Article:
Has Bonnaroo Gone Too Mainstream? Organizers Say No

A general view of the atmosphere at the Bonnaroo Music & Arts Festival on June 9, 2016 in Manchester, Tenn.

With U2, the Red Hot Chili Peppers, The Weeknd and a collection of pop, hip-hop and EDM headliners, Bonnaroo has veered more sharply than ever from its origins as a jam-band festival in a dusty Manchester, Tennessee, field. You have to drop down to the fifth line of the 2017 poster to find a heavily improvisational rock band — Umphrey’s McGee — which is unusual for the festival, even in recent years.

“Historically, the Sunday-night band has been that classic-rock jam band, and that certainly is going to be different this year,” says Dean Budnick, editor-in-chief of Relix magazine, which is devoted to The Grateful Dead and its successors. “There’s no doubt about that.”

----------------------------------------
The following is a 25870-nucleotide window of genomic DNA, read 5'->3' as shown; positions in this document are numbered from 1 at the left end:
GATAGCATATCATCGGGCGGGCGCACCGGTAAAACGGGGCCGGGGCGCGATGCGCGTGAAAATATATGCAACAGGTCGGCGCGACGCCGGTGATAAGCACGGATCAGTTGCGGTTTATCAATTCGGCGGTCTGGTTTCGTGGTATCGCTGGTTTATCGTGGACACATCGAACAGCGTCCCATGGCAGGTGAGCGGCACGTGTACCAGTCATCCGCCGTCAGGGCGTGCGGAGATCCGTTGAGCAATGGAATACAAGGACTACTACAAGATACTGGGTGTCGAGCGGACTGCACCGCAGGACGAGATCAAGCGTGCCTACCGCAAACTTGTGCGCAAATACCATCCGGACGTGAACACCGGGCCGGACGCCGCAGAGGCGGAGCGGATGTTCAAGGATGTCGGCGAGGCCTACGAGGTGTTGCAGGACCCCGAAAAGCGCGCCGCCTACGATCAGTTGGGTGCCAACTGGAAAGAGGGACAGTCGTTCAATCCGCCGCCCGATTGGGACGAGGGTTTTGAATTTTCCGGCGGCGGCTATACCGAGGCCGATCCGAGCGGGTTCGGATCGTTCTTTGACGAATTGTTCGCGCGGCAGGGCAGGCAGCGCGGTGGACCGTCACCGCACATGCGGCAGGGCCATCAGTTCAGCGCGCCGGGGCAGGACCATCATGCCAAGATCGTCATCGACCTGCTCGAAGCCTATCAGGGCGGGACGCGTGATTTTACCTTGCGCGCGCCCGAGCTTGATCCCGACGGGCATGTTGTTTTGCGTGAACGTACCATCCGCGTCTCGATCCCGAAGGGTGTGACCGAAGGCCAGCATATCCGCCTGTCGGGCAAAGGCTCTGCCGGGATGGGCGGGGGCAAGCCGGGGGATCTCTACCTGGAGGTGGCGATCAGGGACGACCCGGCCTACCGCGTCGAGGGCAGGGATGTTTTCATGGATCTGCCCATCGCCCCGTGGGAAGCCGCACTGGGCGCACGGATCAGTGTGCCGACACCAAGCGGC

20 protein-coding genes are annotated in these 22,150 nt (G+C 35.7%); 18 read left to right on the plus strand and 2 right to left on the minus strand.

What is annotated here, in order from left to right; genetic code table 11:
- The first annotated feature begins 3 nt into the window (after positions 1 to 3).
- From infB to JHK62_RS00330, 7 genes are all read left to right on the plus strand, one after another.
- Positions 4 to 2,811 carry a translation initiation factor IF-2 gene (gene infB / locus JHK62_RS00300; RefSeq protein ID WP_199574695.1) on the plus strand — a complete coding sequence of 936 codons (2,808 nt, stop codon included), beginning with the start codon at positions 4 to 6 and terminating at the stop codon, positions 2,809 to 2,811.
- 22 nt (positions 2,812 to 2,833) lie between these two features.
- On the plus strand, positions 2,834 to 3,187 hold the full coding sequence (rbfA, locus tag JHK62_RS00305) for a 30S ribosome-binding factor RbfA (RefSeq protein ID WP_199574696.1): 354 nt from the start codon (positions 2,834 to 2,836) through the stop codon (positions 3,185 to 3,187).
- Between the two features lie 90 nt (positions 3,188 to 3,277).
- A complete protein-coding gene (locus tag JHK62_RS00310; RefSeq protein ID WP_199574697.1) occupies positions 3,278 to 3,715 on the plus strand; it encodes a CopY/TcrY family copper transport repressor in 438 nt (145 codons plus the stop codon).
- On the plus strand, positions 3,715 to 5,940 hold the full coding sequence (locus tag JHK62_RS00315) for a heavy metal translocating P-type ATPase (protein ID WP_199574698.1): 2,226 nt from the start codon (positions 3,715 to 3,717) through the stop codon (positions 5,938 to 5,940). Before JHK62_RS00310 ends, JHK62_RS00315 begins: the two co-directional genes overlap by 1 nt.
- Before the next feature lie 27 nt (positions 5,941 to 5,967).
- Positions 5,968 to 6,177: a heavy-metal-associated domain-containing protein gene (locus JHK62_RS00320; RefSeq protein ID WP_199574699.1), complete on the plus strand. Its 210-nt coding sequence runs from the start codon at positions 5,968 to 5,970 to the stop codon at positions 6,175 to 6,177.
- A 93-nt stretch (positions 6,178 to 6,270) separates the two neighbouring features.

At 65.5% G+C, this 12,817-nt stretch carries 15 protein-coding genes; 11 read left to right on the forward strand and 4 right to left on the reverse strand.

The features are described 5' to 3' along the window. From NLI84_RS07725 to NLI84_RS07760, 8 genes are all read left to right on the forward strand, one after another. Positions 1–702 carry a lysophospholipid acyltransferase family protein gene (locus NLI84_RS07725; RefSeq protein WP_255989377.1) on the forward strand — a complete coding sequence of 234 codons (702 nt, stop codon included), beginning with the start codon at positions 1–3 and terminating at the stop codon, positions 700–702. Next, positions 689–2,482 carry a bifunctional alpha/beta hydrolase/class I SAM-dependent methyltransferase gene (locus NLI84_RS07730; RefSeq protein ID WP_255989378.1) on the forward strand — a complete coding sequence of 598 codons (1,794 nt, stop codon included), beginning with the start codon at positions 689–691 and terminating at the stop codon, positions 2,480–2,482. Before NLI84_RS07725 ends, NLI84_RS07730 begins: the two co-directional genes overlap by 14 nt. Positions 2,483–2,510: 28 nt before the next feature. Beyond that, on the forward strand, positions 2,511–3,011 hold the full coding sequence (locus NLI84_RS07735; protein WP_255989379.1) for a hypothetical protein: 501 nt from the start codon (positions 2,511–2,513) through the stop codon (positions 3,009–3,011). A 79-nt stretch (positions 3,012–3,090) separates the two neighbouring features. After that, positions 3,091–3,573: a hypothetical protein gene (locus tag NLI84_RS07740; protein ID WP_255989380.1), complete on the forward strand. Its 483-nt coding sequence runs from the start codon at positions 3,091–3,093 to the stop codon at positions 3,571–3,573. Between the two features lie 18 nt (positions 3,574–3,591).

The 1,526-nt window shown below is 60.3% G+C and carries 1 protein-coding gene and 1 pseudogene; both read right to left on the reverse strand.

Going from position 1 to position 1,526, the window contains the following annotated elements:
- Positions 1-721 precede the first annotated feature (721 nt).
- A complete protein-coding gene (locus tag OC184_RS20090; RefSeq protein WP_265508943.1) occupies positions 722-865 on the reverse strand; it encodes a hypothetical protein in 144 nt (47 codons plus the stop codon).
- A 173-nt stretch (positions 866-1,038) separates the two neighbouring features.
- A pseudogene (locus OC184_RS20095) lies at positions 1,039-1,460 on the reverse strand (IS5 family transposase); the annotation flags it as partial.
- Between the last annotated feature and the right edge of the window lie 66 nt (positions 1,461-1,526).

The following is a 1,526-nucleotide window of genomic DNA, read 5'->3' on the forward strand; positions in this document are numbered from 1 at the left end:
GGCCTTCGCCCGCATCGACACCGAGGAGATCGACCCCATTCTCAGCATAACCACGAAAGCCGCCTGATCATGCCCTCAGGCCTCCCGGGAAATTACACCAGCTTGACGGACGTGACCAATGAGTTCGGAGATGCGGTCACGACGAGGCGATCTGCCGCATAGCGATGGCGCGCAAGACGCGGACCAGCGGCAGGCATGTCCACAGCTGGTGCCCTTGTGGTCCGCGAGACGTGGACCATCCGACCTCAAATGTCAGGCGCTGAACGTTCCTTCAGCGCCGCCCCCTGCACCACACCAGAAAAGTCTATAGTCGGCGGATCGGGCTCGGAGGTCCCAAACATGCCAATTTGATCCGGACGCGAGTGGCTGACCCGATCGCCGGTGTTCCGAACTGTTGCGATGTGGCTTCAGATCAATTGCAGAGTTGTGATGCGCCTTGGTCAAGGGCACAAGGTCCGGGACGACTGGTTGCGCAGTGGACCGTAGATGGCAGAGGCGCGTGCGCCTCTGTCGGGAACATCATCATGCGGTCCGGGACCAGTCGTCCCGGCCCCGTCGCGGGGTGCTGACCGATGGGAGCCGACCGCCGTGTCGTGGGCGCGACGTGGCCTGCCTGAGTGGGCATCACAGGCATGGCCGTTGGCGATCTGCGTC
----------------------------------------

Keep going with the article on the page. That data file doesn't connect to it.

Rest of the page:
Adds a high-ranking concert-business source: “This might have been the year where there wasn’t the perfect [headliner] that sort of fit that hippie mold.”

Bonnaroo drew some 45,000 fans last June, a 46 percent drop from its peak in 2011, and organizers were undoubtedly under pressure to fix the problem quickly. (Live Nation, the world’s biggest promoter, bought a controlling interest in the festival in 2015, then purchased one of its founding promoters, AC Entertainment of Knoxville, Tennessee, late last year.) U2, which recently announced a stadium tour, had been informally discussing the possibility with Bonnaroo organizers for two or three years until the timing finally clicked in.

Although festival headliners in recent years have…